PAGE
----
Detecting Early Signs of Autism

Did you know that early signs of autism spectrum disorder (ASD) can show up in toddlers as young as 12 months old? With this knowledge in hand, parents and caregivers can look out for specific behaviors and missed milestones and get your child the help they need to learn, grow and thrive.

Learning to recognize the early markers of ASD can be a challenge, but it’s important for intervention. “Parents can start noticing ASD signs as early as 1 to 2 years old,” says Trudy Yeager, OT, with ABC Pediatric Therapy Network. “Typically they can notice it through behaviors such as lining up toys, repetitive behaviors like rocking and twirling, spinning objects, social skills, communication skills, limited tolerance for changes in routine, and limited tolerance for a variety of sensory input.”

Additionally, a lack of babbling or language development (very few or no words by 16 months, or very few or no meaningful two-word phrases by 24 months) can be a sign of ASD. Not making eye contact or turning toward the person speaking is another marker. Also, if the child doesn’t point at people or objects, imitate sounds or movements, or has little to no response if their name is called, these are some other behaviors to watch out for.

Not all children with autism show all the signs, and many children who don’t have autism will show a few. That’s why professional evaluation is crucial.

Testing and Diagnosis

A diagnosis of Autism may be received as early as 18 months, yet the average age of diagnosis in the U.S. is around 4 years. When a parent suspects a child may have key indicators of ASD, a first step is to contact their primary care physician for a complete check-up to rule out other medical concerns.

“Pediatricians help guide the diagnosis and treatment plan for autism and are great resources for developmental milestones,” explains Kristin Feld, OT, with ABC Pediatric Therapy Network. “If the pediatrician is in agreement that the child is showing developmental delays or possibly autism, request a referral for an evaluation.”

There is no single sign that definitively points to the presence of an autism spectrum disorder, but parents who notice even one sign or developmental concern should share this information with their child’s pediatrician, early intervention provider or school. While a wait-and-see approach is certainly valid in some circumstances, parents should be their child’s strongest advocate, asking for specific timelines if they are asked to wait. They may also seek second opinions and appropriate therapies in the meantime.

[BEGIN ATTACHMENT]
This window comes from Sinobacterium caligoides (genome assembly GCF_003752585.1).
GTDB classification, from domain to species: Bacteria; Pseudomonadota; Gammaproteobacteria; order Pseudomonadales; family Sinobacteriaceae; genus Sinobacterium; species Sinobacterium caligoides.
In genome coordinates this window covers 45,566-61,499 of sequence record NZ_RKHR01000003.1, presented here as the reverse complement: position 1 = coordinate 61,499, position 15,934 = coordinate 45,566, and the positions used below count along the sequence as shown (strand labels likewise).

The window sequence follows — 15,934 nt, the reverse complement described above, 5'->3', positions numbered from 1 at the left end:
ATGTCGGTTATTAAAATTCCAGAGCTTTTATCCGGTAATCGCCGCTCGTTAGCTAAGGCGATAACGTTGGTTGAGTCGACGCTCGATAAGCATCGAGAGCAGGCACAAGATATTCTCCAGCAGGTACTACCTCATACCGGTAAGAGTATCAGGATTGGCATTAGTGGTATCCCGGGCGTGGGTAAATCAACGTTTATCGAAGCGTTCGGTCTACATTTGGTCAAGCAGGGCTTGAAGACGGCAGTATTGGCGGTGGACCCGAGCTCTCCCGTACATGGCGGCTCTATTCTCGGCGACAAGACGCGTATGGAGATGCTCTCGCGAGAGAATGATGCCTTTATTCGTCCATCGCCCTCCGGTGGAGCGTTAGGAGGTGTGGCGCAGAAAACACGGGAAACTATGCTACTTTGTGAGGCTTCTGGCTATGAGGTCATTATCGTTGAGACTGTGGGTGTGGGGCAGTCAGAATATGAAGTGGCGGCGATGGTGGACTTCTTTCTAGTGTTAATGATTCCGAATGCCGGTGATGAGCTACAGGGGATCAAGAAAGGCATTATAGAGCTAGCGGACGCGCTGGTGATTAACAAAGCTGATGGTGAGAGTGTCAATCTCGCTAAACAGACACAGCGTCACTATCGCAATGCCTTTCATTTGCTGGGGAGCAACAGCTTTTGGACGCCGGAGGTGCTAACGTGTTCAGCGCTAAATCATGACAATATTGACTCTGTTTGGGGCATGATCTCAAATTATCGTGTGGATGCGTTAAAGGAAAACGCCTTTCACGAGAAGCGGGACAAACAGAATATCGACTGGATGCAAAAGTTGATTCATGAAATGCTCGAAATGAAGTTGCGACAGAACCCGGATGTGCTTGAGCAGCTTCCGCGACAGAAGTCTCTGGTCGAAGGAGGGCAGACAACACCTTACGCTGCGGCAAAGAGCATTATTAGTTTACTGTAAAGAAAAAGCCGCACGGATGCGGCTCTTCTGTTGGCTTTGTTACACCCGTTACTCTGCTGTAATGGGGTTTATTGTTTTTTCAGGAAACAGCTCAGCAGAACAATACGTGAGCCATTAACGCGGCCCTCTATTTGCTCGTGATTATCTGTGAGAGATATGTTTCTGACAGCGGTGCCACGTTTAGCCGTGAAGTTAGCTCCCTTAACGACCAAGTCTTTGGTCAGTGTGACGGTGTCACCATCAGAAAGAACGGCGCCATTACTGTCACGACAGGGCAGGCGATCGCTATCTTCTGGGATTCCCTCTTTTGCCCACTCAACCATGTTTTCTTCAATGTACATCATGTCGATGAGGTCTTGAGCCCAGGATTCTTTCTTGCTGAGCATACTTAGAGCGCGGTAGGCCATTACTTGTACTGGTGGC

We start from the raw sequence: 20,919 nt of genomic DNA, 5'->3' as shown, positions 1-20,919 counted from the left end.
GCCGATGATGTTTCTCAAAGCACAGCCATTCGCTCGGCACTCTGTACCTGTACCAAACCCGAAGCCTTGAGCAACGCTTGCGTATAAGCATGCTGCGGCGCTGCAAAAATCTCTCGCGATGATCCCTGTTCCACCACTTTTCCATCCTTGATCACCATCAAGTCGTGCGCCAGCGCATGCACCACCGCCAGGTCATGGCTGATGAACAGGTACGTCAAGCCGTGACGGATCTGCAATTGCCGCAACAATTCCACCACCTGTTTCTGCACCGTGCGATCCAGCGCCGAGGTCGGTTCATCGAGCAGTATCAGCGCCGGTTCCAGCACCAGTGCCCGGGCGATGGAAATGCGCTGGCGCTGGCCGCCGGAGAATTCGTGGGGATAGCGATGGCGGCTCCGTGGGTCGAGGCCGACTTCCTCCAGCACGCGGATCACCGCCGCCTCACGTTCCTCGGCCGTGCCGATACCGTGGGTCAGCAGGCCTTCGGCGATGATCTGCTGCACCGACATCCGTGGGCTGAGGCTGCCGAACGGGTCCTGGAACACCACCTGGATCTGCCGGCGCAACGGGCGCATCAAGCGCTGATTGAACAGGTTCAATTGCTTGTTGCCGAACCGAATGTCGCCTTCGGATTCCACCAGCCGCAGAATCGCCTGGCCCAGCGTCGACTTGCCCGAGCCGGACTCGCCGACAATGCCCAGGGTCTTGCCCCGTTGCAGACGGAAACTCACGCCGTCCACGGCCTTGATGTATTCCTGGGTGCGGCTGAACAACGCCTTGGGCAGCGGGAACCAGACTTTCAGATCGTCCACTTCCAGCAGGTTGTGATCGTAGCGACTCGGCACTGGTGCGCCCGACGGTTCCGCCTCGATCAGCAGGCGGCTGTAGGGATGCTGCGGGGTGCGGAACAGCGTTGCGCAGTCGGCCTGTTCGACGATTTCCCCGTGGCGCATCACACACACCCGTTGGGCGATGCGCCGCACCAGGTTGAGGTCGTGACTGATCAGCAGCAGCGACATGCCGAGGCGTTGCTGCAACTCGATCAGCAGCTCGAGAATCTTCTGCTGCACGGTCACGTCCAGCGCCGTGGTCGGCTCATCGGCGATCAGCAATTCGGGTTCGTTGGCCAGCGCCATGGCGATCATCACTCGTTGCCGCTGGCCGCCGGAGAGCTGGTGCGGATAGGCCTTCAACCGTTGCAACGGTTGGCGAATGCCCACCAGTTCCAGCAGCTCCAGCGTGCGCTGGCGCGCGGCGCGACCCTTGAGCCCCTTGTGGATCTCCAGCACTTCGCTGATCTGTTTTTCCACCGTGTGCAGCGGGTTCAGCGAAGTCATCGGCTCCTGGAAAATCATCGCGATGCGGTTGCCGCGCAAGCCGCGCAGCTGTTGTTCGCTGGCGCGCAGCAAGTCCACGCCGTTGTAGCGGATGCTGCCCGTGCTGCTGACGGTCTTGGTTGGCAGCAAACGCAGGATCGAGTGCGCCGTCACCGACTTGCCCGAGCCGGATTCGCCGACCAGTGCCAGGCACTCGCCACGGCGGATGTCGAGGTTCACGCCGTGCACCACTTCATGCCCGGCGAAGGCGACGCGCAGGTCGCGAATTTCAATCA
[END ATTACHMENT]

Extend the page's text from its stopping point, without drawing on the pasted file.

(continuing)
For children under 3, parents in Hamilton County should also submit a request for services from Help Me Grow (HMG), Ohio’s early intervention program. These requests can be submitted online ( or by phone (513-434-3322 or 1-800-755-GROW), and can be accessed through the Ohio Department of Health website.

For children 3 years and older, parents can contact their local elementary school or school district (whether the child attends school there or not) to share that they have concerns about their child’s development and request an evaluation for preschool (ages 3 to 5) or school-age (6 and older) special education services through the school district.


A psychologist with Hamilton County Developmental Disabilities Services, Lauren Jones, Ph.D explains that there is not one specific treatment for autism, as treatments should be individualized to target a child’s specific needs and developmental goals. Some strategies may include ABA therapy, which focuses on building new skills by breaking them down into teachable parts, increasing helpful behaviors and skills, and decreasing challenging or unsafe behaviors. “Other important therapies might include training parents to support a child’s learning and behavior, speech-language therapy, occupational therapy, physical therapy, and play or talk therapy,” Jones adds. Some children also benefit from medications to help with symptoms related to autism, such as difficulties with attention, behavior regulation, or mood.

According to Yeager, parents can help kids learn and grow by providing them with a variety of sensory input throughout the day and helping to challenge their routines. “Also, it’s important to give them structured time for adult-directed tasks and encourage them to practice imaginative play,” she says. “Parents can learn what the milestones should be and work towards them, getting their kids involved in social situations and working to boost skills that are underdeveloped.”

The CDC’s “Learn the Signs. Act Early” website has many useful tools for learning about what milestones are typically observed at various ages, and what parents should do if they observe differences in their child’s development.

“For most children, the earlier we can provide effective intervention, the more successful those interventions are likely to be,” Jones says. By reducing autism symptoms and increasing critical life skills (social interaction, communication, emotional regulation, learning, play), children can begin to thrive. “Some children even show increased IQ scores after receiving successful early treatment,” Jones adds.


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